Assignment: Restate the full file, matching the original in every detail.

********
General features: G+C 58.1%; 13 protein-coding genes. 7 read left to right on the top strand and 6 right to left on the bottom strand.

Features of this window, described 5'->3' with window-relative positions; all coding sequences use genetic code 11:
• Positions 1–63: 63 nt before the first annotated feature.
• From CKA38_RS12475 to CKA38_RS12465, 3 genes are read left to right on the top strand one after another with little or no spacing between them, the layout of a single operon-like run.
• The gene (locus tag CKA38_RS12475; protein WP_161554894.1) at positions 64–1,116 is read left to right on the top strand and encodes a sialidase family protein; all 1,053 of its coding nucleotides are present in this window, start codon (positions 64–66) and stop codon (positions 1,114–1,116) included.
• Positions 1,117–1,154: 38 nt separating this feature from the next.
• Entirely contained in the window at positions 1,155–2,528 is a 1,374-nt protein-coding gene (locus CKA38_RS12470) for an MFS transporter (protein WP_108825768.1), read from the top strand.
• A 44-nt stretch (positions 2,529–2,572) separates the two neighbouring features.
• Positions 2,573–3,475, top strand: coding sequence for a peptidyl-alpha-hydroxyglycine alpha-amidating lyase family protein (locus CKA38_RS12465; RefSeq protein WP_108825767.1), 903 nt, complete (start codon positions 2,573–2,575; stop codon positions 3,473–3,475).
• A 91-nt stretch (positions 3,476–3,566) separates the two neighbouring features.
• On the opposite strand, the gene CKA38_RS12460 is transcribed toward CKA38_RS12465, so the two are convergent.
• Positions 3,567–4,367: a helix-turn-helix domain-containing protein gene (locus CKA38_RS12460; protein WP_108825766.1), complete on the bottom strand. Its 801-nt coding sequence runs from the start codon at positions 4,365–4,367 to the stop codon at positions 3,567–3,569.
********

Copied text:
General features: G+C 58.1%; 13 protein-coding genes. 7 read left to right on the top strand and 6 right to left on the bottom strand.

Features of this window, described 5'->3' with window-relative positions; all coding sequences use genetic code 11:
• Positions 1–63: 63 nt before the first annotated feature.
• From CKA38_RS12475 to CKA38_RS12465, 3 genes are read left to right on the top strand one after another with little or no spacing between them, the layout of a single operon-like run.
• The gene (locus tag CKA38_RS12475; protein WP_161554894.1) at positions 64–1,116 is read left to right on the top strand and encodes a sialidase family protein; all 1,053 of its coding nucleotides are present in this window, start codon (positions 64–66) and stop codon (positions 1,114–1,116) included.
• Positions 1,117–1,154: 38 nt separating this feature from the next.
• Entirely contained in the window at positions 1,155–2,528 is a 1,374-nt protein-coding gene (locus CKA38_RS12470) for an MFS transporter (protein WP_108825768.1), read from the top strand.
• A 44-nt stretch (positions 2,529–2,572) separates the two neighbouring features.
• Positions 2,573–3,475, top strand: coding sequence for a peptidyl-alpha-hydroxyglycine alpha-amidating lyase family protein (locus CKA38_RS12465; RefSeq protein WP_108825767.1), 903 nt, complete (start codon positions 2,573–2,575; stop codon positions 3,473–3,475).
• A 91-nt stretch (positions 3,476–3,566) separates the two neighbouring features.
• On the opposite strand, the gene CKA38_RS12460 is transcribed toward CKA38_RS12465, so the two are convergent.
• Positions 3,567–4,367: a helix-turn-helix domain-containing protein gene (locus CKA38_RS12460; protein WP_108825766.1), complete on the bottom strand. Its 801-nt coding sequence runs from the start codon at positions 4,365–4,367 to the stop codon at positions 3,567–3,569.